The Bleeder Blu-ray Review

Liev Schreiber in The Bleeder

The boxing genre has long been a staple of the sports movie, from the 1940’s right up to today. Halfway through this year, and we’ve already seen the likes of Bleed For This and Jawbone grace the screens.

It therefore takes something special for any new contender to truly make their mark.

Sadly, for Philippe Falardeau’s The Bleeder (also known as Chuck), this is not necessarily the case.

The film tells the true-life story of Chuck Wepner (Liev Schreiber), a heavyweight boxer from Bayonne in New Jersey.

Born in 1939 and growing up in a rough neighbourhood, we learn that Chuck soon discovered a special talent: he could really take a punch. Hence the nickname.

Jumping forward to the seventies, and Chuck has long since turned professional, facing the likes of George Foreman and Sonny Liston, receiving endless stitches for his trouble.

In 1975, Chuck’s trainer Al Braverman (a nearly unrecognisable Ron Perlman) says he has good news: an upcoming fight between Chuck and Muhammad Ali for the world Heavyweight title.

Like most of boxing world, Chuck thinks triumph is unlikely, but all he wants to do is go the distance.

The fight earns Chuck a new level of fame, something which does not go unnoticed by a young actor by the name of Sylvester Stallone.

1976’s Rocky proves a huge success, and Chuck hears from Stallone that he was the inspiration for the character.

Chuck hugely enjoys his new status as minor celebrity, and before long we see him fall foul of drugs and women, to the detriment of his marriage.

As Chuck, Schreiber is fantastic, imbuing the character with much charisma and likeability, despite the drug use, wife-cheating and general squandering of chances.

Through Schreiber, much-needed levity is added to what could have otherwise been a thoroughly depressing tale. The portrayal of Chuck’s downfall is relentless in pace and excruciating to watch.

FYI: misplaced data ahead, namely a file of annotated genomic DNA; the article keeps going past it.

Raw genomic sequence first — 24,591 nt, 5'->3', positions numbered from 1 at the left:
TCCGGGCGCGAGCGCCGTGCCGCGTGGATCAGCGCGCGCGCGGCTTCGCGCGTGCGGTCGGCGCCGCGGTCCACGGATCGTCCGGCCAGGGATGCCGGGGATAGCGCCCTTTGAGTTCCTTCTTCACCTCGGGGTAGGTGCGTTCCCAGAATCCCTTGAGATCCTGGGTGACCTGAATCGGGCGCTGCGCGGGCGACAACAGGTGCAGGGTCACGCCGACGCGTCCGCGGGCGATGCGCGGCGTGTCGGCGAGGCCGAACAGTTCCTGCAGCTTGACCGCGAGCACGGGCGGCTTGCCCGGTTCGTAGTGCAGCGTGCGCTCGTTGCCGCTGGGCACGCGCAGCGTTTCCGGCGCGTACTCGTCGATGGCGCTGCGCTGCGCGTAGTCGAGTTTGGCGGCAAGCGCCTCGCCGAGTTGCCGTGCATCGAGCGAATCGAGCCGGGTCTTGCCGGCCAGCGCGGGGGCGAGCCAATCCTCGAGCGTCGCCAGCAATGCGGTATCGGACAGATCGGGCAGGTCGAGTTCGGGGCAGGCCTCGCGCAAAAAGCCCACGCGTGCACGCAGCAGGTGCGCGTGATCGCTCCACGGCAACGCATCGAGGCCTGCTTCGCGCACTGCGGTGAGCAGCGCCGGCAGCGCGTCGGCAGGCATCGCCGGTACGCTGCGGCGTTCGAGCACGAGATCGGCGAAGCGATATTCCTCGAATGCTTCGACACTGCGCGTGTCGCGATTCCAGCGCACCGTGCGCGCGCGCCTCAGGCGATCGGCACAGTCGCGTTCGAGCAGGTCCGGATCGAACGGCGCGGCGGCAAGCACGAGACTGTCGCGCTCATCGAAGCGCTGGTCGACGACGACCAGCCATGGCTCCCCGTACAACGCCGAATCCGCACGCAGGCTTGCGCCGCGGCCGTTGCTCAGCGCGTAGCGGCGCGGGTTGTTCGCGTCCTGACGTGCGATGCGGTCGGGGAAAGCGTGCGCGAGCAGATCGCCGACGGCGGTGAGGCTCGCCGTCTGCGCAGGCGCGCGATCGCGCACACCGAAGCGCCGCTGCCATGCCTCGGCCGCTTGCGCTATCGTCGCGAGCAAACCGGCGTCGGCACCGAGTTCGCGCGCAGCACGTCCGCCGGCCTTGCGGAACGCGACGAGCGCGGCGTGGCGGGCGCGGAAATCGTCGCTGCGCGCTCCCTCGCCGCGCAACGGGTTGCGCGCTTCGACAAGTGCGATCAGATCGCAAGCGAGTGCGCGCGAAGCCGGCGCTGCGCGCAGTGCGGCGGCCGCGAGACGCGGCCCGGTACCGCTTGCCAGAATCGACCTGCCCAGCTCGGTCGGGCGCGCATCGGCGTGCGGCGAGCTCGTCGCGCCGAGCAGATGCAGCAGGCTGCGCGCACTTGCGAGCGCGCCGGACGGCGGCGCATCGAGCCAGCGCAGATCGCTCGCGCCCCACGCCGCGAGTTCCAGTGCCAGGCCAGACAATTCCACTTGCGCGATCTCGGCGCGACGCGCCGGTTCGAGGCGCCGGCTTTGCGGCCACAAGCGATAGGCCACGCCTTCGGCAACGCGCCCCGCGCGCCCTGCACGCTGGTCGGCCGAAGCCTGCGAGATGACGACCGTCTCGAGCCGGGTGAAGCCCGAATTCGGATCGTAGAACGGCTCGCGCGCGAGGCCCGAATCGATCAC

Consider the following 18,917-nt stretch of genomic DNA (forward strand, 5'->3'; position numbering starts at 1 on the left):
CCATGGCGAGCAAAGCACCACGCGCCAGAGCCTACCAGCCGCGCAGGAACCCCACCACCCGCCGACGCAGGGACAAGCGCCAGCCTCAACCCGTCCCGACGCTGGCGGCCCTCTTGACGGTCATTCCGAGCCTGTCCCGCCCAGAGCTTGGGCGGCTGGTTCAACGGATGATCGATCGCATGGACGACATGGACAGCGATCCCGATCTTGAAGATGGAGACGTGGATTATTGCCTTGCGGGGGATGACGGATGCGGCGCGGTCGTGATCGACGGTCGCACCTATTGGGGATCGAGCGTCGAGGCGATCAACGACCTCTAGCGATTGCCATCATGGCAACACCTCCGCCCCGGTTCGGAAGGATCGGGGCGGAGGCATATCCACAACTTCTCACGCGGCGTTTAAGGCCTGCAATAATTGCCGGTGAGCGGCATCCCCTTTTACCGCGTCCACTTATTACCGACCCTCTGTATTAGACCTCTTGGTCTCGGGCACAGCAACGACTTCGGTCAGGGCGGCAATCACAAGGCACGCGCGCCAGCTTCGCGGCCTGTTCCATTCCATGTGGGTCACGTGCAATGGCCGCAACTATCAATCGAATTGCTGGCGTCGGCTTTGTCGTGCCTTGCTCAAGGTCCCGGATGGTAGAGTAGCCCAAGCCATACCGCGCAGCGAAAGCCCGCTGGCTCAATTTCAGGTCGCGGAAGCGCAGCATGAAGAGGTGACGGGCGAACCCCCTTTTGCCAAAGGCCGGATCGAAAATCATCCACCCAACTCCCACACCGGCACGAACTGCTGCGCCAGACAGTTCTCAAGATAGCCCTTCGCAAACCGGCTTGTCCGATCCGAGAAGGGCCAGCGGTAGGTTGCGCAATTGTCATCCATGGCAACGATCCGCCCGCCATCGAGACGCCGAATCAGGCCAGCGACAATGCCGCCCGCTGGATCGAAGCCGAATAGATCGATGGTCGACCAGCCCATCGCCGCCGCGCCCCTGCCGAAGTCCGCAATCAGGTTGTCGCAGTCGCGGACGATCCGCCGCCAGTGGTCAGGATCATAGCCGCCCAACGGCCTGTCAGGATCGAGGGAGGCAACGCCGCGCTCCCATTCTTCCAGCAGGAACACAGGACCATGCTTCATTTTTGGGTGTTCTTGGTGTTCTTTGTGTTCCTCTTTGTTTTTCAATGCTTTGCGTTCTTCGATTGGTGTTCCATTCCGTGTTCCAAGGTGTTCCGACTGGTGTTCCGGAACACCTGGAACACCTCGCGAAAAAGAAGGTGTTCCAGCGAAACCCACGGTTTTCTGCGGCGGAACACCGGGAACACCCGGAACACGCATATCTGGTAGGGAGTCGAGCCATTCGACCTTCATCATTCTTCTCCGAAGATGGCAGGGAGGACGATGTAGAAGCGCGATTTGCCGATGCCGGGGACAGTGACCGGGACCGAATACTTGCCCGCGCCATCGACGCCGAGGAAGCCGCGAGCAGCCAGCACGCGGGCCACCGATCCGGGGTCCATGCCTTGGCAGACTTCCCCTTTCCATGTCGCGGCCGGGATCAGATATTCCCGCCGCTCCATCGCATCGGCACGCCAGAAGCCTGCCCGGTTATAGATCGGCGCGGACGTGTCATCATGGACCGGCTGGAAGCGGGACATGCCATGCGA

Elisabeth Moss and Naomi Watts both give solid performances as the women in Chuck’s life, respectively coming across as vulnerable with a tough interior and vice-versa.

Supporting turns by Pooch Hall as Ali and Morgan Spector as Stallone are brief but impressive, and alongside Nicolas Bolduc’s seventies-drenched cinematography, anchor the film’s yesteryear atmosphere.

There are many aspects to the film. On the face of it, it’s a boxing biopic. But it’s also a study in celebrity. Chuck doesn’t seem to care about the money from the Ali fight, or any royalties due from the Rocky movies. His true reward instead is to re-watch his own fights, see himself on the big screen and have people know his name.

On a more meta level, here we have a big-screen biopic about a boxer who is obsessed with films like 1962’s Requiem for a Heavyweight, who then finds himself the subject of a movie.

Overall, there are solid performances and a strong sense of time and place, and it is heart-warming that Chuck can finally now see his own name in the cinema listings, but ultimately nothing really sets this film aside from the usual rise and fall trajectory of the genre.

Conor Brennan

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August 2017
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